Foreword Reviews

Crooked Lines

A Novel of the Near Future

Clarion Rating: 3 out of 5

Crooked Lines is a cerebral satirical novel that dwells in a perilous, divisive near future in which a handful of believers band together to make their mark.

Jeffrey F. Meyer’s Crooked Lines is an incisive cat-and-mouse thriller in which a radical Catholic leader provokes the government.

After a car bomb almost killed him, Bishop Donovan wakes up in 2027 and discovers that he’s under surveillance, as ordered by the American president. Agent Reese—whose cover is that he’s guarding Donovan, but who is in fact spying—suspects that his target has regained his memories. Out of caution, Donovan pretends that he hasn’t. Meanwhile, Catholic higher-ups claim that Donovan is a heretic because of his controversial talks about the Virgin Mary. This intriguing present splices with rearward gazing chapters that detail the critical events that led up to the attack.

Before he was attacked, Donovan and several religious leaders joined UNESCO’s Project 28 to brainstorm about the world’s climate change problems and increasing authoritarian governments. The attack on Donovan led to the project’s disbandment. In the present, Donovan goes into hiding, posing as homeless and still determined to deliver the project’s message. On the streets, he meets a former preacher and pessimist, Molly, and a Chinese Buddhist, Monk, who join his quest.

Conspiratorial, adventurous, and sometimes uneven, this back-and-forth plot makes far-fetched scenarios exciting. Waning democracy is a potent theme, though it’s abstract within the story. Much of the focus is on Donovan’s immediate survival. Sections about Project 28 are filled with secrecy and explanatory conversations, rendering its project members pensive, concerned founts of information. Sideways references to contemporary political situations arise in mini-speeches, references to conservatism, and a time frame that spans the run-up to a US presidential election, all of which have an element of satire.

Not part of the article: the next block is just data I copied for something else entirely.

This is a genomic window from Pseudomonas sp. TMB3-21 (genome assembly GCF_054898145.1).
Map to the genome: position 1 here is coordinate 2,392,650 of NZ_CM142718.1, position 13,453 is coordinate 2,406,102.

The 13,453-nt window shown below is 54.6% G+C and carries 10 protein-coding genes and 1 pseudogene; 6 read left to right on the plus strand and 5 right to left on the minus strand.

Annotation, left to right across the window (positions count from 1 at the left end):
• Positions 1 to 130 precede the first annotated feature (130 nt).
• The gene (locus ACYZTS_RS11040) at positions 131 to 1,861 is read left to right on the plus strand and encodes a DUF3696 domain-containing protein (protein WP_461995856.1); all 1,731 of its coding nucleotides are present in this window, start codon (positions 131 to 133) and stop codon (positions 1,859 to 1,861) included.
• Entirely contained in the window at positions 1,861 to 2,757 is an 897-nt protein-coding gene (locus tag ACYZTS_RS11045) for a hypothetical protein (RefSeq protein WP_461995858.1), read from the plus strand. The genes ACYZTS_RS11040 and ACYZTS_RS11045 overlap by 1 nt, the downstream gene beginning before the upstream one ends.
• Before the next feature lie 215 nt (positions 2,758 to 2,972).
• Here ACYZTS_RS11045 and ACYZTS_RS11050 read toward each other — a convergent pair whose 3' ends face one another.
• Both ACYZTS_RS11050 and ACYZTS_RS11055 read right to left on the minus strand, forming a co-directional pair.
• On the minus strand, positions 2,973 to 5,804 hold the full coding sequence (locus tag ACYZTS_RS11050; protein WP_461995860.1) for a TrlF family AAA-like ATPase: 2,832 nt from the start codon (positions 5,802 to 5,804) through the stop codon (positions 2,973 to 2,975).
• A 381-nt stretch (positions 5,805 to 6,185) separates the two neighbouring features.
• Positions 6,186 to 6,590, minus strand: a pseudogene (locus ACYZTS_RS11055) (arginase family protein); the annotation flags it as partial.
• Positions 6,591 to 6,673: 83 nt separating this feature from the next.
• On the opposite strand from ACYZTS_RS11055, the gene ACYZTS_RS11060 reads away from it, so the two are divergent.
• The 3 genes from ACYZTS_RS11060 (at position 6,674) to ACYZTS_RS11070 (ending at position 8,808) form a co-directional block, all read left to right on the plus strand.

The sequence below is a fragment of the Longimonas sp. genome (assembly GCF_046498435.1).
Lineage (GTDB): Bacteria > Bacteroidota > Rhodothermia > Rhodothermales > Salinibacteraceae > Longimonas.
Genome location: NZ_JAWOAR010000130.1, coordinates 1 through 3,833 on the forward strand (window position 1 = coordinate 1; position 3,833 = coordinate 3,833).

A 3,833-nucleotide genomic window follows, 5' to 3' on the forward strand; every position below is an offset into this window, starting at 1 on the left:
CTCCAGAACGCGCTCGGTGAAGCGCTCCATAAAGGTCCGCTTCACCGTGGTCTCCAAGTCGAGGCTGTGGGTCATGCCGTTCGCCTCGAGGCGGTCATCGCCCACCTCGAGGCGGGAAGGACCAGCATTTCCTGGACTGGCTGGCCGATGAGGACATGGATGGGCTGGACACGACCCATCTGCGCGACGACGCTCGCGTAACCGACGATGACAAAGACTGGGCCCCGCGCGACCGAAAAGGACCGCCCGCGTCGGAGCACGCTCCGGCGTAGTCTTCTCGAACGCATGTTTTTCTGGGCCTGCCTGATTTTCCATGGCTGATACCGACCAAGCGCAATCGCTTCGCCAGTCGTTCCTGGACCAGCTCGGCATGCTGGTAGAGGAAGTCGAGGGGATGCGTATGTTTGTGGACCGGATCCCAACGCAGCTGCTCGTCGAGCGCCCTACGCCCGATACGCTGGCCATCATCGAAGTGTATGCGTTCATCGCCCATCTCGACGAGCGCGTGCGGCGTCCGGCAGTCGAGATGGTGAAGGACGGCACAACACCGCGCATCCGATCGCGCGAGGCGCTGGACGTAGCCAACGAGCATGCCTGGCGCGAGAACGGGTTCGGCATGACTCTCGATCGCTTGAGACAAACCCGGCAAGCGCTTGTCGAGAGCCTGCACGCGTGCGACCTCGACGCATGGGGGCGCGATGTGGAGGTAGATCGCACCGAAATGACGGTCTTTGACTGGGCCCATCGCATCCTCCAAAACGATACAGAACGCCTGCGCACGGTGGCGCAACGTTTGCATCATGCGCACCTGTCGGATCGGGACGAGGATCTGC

Characters vary in their depth. Donovan’s background is explored through memories, and between his theological questioning and the realization that living as a bishop wasn’t authentic, he’s a fascinating everyman who’s placed in rare circumstances. Molly, a dreadlocked voice of reason, is a rewarding sidekick, though Monk is more of a caricature—a Shaolin master whose skills break loose in showy encounters. Monk’s English is deliberate and broken, his Asian features are described as “simian,” and his instincts are “animalian.” In a story that lampoons outdated views—even including a man in a “red cap” that alludes to MAGA—this rendering is out of place.

Donovan and his misfit companions travel to Scotland in hopes of giving a speech; theirs is a parable-like race against Agent Reese’s attempts to track them. The book’s sudden conclusion is both surprising and fitting.

Crooked Lines is a cerebral satirical novel that dwells in a perilous, divisive near future in which a handful of believers band together to make their mark.

Reviewed by Karen Rigby

Disclosure: This article is not an endorsement, but a review. The publisher of this book provided free copies of the book and paid a small fee to have their book reviewed by a professional reviewer. Foreword Reviews and Clarion Reviews make no guarantee that the publisher will receive a positive review. Foreword Magazine, Inc. is disclosing this in accordance with the Federal Trade Commission’s 16 CFR, Part 255.

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